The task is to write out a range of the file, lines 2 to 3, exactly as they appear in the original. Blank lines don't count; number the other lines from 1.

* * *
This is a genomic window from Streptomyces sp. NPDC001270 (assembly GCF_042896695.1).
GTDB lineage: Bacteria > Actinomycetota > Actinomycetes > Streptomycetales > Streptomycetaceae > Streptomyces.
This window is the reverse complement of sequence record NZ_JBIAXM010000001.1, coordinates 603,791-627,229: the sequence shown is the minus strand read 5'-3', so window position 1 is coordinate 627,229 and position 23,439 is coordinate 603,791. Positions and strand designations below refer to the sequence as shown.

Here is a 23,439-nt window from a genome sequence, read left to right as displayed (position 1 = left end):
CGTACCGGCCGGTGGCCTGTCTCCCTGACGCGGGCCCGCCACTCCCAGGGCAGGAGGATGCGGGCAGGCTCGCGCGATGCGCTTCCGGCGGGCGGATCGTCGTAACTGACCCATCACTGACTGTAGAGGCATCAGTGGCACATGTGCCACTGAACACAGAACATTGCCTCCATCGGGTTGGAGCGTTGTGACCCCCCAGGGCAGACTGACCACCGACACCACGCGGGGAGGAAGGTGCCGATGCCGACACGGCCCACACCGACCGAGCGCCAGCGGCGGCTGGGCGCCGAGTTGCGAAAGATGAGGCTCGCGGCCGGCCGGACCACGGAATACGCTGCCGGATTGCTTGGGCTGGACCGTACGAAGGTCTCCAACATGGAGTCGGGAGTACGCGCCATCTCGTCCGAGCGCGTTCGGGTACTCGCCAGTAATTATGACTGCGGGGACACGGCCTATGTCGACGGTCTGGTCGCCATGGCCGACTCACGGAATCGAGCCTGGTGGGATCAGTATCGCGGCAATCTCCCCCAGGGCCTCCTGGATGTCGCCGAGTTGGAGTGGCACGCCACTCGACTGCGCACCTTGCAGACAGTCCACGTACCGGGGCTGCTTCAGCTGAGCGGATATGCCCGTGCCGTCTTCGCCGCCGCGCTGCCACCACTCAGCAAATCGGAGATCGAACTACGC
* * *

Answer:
GTDB lineage: Bacteria > Actinomycetota > Actinomycetes > Streptomycetales > Streptomycetaceae > Streptomyces.
This window is the reverse complement of sequence record NZ_JBIAXM010000001.1, coordinates 603,791-627,229: the sequence shown is the minus strand read 5'-3', so window position 1 is coordinate 627,229 and position 23,439 is coordinate 603,791. Positions and strand designations below refer to the sequence as shown.